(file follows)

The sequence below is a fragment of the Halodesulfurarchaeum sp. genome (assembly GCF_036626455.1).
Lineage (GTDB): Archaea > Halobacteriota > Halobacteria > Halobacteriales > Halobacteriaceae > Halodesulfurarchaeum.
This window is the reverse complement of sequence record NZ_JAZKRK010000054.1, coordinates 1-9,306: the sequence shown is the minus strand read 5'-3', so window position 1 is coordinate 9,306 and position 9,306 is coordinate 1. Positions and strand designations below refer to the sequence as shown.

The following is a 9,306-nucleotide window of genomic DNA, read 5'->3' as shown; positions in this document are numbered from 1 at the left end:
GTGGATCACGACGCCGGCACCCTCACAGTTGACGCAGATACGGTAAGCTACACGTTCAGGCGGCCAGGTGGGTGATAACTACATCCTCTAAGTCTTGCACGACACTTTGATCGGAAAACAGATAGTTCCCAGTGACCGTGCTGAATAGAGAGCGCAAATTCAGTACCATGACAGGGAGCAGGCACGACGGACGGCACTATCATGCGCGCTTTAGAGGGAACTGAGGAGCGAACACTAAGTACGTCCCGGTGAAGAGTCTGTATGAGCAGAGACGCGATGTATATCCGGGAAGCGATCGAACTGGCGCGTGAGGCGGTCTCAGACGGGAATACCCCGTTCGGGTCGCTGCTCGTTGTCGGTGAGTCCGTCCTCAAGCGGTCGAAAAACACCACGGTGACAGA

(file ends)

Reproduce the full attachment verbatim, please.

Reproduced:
The sequence below is a fragment of the Halodesulfurarchaeum sp. genome (assembly GCF_036626455.1).
Lineage (GTDB): Archaea > Halobacteriota > Halobacteria > Halobacteriales > Halobacteriaceae > Halodesulfurarchaeum.
This window is the reverse complement of sequence record NZ_JAZKRK010000054.1, coordinates 1-9,306: the sequence shown is the minus strand read 5'-3', so window position 1 is coordinate 9,306 and position 9,306 is coordinate 1. Positions and strand designations below refer to the sequence as shown.

The following is a 9,306-nucleotide window of genomic DNA, read 5'->3' as shown; positions in this document are numbered from 1 at the left end:
GTGGATCACGACGCCGGCACCCTCACAGTTGACGCAGATACGGTAAGCTACACGTTCAGGCGGCCAGGTGGGTGATAACTACATCCTCTAAGTCTTGCACGACACTTTGATCGGAAAACAGATAGTTCCCAGTGACCGTGCTGAATAGAGAGCGCAAATTCAGTACCATGACAGGGAGCAGGCACGACGGACGGCACTATCATGCGCGCTTTAGAGGGAACTGAGGAGCGAACACTAAGTACGTCCCGGTGAAGAGTCTGTATGAGCAGAGACGCGATGTATATCCGGGAAGCGATCGAACTGGCGCGTGAGGCGGTCTCAGACGGGAATACCCCGTTCGGGTCGCTGCTCGTTGTCGGTGAGTCCGTCCTCAAGCGGTCGAAAAACACCACGGTGACAGA